This is exactly the approach announced by Amazon when it revealed its forthcoming Luna cloud gaming service, and Microsoft has recently suggested that it will also take this approach to bypass the block on its native iOS app.
The message from both companies could not be clearer; Apple’s stance will not stop their grand launch plans. Indeed, the increased speeds and lower latency delivered by 5G makes PWA’s more viable as an alternative to native apps, as the performance differential is close to zero. This means that the longer Apple continues to block native cloud gaming apps, the more likely it is we’ll see companies lose patience and create their own web apps as an alternative, cutting Apple out of the ecosystem completely – and losing revenues it might get by allowing a native app.
Is it about the money?
The cornerstone of Apple’s dominance of the app ecosystem is the 30% commission it takes of any app download or subscription revenues. It’s this commission that led to Netflix and Spotify to remove in-app sign-ups to their platforms, and it’s the basis for Epic Games’ ongoing legal tussle.
With Apple promoting its own Apple Arcade games subscription service, some commentators have suggested that it is blocking cloud gaming services in order to protect the 70% of app revenues it generates from games.
But Apple’s existing stance of allowing companies like Amazon, Sky, Netflix and Spotify to give users iOS apps that allow them to access premium services shows the inconsistency of its current position.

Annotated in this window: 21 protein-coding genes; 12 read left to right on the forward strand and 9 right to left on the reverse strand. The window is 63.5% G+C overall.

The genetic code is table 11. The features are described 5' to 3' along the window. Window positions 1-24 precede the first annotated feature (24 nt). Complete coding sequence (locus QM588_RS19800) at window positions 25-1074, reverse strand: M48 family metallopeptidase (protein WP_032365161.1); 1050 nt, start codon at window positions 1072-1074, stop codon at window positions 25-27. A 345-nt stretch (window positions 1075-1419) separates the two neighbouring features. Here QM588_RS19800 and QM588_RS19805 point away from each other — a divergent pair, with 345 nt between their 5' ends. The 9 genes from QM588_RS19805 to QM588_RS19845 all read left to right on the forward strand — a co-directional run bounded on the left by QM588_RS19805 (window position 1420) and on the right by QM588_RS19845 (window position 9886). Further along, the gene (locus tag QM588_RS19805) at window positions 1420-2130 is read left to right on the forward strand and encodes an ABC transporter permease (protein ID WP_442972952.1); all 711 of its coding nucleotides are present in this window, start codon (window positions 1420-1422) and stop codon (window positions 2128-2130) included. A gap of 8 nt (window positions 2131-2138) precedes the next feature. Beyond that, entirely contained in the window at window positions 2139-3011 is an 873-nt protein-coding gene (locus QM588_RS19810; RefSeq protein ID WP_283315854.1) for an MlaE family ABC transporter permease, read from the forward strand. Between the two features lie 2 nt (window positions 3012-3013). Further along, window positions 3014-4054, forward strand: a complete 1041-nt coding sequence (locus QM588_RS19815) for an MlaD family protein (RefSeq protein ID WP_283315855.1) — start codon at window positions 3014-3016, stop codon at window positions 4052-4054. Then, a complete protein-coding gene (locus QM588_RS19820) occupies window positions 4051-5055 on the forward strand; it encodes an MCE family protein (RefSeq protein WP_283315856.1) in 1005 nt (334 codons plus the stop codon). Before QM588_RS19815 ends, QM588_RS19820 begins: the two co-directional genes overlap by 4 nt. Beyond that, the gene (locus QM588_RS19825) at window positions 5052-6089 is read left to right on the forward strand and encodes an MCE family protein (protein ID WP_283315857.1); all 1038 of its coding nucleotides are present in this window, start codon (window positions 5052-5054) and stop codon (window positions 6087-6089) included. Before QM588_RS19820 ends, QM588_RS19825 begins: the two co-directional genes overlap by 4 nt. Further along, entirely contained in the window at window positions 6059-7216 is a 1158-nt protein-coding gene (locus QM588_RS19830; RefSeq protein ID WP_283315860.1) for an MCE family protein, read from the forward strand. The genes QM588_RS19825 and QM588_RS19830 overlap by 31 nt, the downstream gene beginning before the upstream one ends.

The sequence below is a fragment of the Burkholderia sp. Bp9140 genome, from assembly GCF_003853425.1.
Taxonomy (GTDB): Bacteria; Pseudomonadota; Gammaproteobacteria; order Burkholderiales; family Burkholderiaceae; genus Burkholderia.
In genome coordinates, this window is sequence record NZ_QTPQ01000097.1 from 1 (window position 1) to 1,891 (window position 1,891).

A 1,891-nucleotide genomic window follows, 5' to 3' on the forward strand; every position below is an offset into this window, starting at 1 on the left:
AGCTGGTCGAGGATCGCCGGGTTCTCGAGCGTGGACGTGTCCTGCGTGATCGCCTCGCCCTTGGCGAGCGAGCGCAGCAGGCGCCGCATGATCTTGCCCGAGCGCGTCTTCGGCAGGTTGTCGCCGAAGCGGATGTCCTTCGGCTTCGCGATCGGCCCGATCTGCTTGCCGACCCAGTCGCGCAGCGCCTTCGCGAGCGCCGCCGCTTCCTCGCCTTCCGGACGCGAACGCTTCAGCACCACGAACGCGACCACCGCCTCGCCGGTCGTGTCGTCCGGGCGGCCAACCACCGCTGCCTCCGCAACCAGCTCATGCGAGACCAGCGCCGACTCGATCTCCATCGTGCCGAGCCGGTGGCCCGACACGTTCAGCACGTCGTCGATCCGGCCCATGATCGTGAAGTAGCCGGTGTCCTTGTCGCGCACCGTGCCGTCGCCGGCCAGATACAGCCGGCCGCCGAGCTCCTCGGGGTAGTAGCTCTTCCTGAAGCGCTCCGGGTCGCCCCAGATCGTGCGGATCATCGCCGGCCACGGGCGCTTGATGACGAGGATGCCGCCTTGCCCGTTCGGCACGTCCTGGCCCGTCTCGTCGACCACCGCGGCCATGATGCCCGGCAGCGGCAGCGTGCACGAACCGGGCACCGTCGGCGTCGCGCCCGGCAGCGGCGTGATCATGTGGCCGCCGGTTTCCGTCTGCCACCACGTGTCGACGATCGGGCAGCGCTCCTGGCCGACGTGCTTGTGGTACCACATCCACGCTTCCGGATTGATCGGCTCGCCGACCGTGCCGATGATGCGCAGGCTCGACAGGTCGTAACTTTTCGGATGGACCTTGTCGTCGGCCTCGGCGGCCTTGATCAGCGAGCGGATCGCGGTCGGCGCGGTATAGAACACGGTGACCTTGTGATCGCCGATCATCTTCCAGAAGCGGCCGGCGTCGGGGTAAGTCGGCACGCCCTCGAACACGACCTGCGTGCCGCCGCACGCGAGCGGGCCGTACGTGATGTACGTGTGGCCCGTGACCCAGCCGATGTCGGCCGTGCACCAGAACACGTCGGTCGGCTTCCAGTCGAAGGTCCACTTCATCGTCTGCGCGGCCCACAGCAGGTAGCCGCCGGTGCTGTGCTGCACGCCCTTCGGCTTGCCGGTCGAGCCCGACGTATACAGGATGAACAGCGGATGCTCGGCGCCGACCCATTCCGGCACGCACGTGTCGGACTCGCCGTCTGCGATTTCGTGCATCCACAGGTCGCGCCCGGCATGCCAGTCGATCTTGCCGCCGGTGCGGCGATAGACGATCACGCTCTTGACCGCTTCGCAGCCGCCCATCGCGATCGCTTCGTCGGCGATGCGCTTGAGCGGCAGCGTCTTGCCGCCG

Amazon is known to have negotiated a discounted commission of 15% for sign-ups to its Prime Video service, and earlier this year Apple revealed the existence of its ‘Video Partner program’ where, in return for integrating into its Apple TV service, participating apps can bypass the 30% commission and enable customers to make direct payments via existing payment methods.
Right now, cloud gaming is in its infancy; even optimistic forecasts predict $5B in revenues by 2023. Considering that Apple netted $22B from mobile games in the first six months of 2020, I don’t feel that it is realistic that Apple is worried that cloud gaming will impact its bottom line.
5G is a game-changer for cloud gaming
As I’ve already mentioned, the launch of cloud gaming over 5G is important to carriers as both a new revenue stream, and a way to differentiate themselves from the competition. This year the global games industry will be worth a staggering $159 billion, and cloud gaming offers carriers and media companies a way to capture a slice of an industry that’s outpacing every other entertainment medium.
Right now there are relatively few live 5G services, but this will rapidly change in the next 12 months. Blacknut is already offering 5G cloud gaming services for AIS in Thailand and POST Telecom in Luxembourg, and our team is currently working on multiple launches between now and early 2021. With each new launch by Blacknut and others, Apple’s position only hurts more of its own fanbase as iOS users are unable to game on their devices.
The irony is that Apple’s new 5G-capable iPhones announced this week are certain to fly off the shelves at exactly the same time carriers are pushing gaming as a major USP of their new 5G networks. With carrier sales of iPhones worth billions it is surely not possible to block the key service being used to promote 5G sales. That’s why at Blacknut we strongly believe it’s only a matter of time before Apple changes its position in a way it can spin as a win-win for everyone involved.